Keep Your Cool and Your Dog Too

By Deborah Taylor-French for Dog Leader Mysteries

Heat stroke happens to people and pets.

Your dog needs help staying cool. Yes, I have a dog who loves to lay in the sun and feel wonderfully hot. Believe me, Sydney can get too much of a good thing like sunbathing. Lately, Sydney A.K.A. “Pork Chop” has had too much of his favorite foods.

Now he gets snap peas and celery instead of table scraps for treats.

This April in northern California, the temperature jumped from mild to hot. A local animal shelter supervisor reported surprise that this spring season began with three dogs rescued from locked parked cars.  These three dogs ended up in the animal shelter and under the care of the shelter’s veterinarian.

All three dogs suffered from heat stroke.

Dog at animal shelter
Dog at animal shelter (Photo credit: Wikipedia)

Dogs overheat quickly.

Cars and trucks act like solar ovens heating pets and children left inside for just a few minutes.

Never leave a pet in a car on hot days.

Open car windows do not prevent furry pets from overheating.

“Heat stroke occurs most commonly in the summer, especially early in the summer before dogs have had a chance to acclimatize. Older dogs, brachycephalic dogs, and overweight dogs are at a higher risk. It’s best to keep your dog inside or in the shade during the heat of the day, especially early in the summer. Never lock your dog in the car during the warm months. And remember that shady areas may become sunny as the day moves on, so a yard that’s cool and shady at 9 a.m. may be scorching hot at 1 p.m.” Dogster Vet  The Top 8 Summer Hazards for Dogs “Keep your dog safe as the weather gets nice with these tips from our resident vet.”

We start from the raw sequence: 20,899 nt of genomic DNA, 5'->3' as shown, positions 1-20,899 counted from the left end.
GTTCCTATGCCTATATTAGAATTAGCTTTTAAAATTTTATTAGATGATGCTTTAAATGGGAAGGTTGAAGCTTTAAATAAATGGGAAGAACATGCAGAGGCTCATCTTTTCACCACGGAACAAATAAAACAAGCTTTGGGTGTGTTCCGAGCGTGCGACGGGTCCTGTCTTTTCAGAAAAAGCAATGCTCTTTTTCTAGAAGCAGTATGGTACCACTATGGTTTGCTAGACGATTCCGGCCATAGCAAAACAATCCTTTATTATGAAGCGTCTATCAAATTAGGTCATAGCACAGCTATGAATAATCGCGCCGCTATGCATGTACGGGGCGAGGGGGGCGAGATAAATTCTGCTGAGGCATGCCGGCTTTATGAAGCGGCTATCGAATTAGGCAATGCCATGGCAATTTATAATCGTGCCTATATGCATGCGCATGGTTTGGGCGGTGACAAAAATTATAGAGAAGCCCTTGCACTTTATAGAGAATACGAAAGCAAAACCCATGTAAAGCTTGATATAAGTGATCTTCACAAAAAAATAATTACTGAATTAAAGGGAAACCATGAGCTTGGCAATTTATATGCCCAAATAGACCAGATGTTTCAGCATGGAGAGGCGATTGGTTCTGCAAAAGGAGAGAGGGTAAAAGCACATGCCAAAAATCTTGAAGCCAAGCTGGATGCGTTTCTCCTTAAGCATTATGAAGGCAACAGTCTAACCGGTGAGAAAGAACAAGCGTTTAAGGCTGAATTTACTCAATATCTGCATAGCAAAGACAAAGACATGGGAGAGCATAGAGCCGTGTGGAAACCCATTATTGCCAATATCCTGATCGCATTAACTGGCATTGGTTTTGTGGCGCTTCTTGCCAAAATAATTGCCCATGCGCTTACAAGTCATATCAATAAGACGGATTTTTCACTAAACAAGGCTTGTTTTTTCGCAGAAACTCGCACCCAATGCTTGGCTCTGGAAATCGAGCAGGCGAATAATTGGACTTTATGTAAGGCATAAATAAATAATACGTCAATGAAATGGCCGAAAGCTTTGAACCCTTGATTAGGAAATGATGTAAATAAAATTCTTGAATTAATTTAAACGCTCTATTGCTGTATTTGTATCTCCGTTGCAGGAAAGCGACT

Try this Role Play with Your Pet

Imagine you’re a very young child. You cannot open a car door. Your mom parks the car, saying, “I’ll be right back.”

The car begins to heat up. Your mom left you wearing a down vest, or fur coat, and a warm hat. You can’t take off these thick-warm outer layers.

The heat in the car rises. In a few minutes, the heat rakes your face then your nose and eyes dry out. You feel itchy allover. You squirm.

Soon, you begin to pant. Panting is the only way you can cool off. But the more you pant, the faster you try to get the hot-prickly-feeling out of your body. Through a small open window more hot air presses inside the car.

Each minute the car continues heating up like a metal barbecue with the lid on.

Your head hurts. You feel dizzy and slump over in your seat. You cannot take a deep breath. Hot air stings your nostrils. You panic and begin scratching the doors and windows.

No matter where you move or what you do, hot air chokes your nose and mouth. Your stomach aches. Finally, you faint from lack of air.

English: Canadian man wearing a fur coat and h...
English: Canadian man wearing a fur coat and hat circa 1910 (Photo credit: Wikipedia)

Some dogs do not grow fur. Like poodles they grow hair. When it thickens, just like thicker wool coats, the person wearing it retains heat faster. Poor Sydney, he is off to the groomers today to be shaved so he can enjoy the warm weather.

Keep your cool and your dog too!

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